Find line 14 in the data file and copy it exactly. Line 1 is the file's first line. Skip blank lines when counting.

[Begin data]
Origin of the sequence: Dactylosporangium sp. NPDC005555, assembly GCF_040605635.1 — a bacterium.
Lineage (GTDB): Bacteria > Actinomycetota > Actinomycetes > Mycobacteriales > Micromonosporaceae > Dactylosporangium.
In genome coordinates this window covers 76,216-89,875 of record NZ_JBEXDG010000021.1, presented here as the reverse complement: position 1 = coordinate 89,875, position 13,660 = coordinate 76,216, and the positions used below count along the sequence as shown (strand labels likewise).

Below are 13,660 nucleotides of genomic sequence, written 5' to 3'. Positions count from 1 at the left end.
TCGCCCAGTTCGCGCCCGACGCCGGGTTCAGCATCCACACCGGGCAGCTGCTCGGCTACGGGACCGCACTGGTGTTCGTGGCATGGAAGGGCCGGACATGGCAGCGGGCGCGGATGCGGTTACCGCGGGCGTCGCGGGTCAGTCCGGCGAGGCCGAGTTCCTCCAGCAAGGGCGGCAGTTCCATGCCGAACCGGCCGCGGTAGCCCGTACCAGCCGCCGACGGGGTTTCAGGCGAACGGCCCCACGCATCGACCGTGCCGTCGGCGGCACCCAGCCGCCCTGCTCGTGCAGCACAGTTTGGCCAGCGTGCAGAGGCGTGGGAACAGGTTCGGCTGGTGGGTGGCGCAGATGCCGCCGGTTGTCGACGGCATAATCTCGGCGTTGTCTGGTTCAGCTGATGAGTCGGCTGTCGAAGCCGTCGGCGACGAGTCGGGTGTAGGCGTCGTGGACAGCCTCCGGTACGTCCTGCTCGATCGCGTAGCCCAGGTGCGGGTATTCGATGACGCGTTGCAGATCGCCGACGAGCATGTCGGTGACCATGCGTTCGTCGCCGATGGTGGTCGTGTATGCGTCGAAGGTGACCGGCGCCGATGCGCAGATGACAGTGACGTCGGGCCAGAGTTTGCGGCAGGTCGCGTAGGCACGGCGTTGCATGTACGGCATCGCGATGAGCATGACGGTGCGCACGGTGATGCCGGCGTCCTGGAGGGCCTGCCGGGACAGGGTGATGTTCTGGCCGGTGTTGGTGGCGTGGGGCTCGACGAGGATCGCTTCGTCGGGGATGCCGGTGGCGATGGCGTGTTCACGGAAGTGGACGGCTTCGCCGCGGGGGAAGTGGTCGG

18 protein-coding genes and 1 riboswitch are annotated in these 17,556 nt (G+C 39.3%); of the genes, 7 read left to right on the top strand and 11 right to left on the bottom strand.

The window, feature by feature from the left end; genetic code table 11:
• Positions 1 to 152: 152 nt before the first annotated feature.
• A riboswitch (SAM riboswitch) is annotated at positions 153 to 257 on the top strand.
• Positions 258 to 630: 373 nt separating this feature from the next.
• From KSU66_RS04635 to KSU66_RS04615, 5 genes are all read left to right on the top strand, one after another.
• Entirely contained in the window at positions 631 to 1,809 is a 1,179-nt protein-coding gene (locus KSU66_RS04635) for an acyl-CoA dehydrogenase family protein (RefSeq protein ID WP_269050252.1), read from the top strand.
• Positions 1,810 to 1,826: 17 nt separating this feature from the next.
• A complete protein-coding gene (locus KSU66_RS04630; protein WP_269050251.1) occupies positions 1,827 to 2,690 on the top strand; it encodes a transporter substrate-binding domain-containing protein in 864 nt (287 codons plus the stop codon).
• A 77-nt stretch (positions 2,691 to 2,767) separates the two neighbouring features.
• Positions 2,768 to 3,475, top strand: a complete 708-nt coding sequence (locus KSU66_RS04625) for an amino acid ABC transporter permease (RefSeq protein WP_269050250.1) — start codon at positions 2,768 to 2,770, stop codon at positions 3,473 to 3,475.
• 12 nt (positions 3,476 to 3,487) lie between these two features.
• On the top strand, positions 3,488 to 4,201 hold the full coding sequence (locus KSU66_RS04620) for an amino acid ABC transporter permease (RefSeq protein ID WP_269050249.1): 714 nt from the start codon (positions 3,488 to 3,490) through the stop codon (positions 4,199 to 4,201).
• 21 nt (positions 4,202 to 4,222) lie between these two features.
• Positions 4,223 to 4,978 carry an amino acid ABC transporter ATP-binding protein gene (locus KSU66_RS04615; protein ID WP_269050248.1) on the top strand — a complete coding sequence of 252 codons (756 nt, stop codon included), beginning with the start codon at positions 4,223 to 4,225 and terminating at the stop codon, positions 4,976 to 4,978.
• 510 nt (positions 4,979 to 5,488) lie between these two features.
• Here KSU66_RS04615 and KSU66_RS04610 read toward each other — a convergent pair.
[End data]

• A complete protein-coding gene (locus KSU66_RS04630; protein WP_269050251.1) occupies positions 1,827 to 2,690 on the top strand; it encodes a transporter substrate-binding domain-containing protein in 864 nt (287 codons plus the stop codon).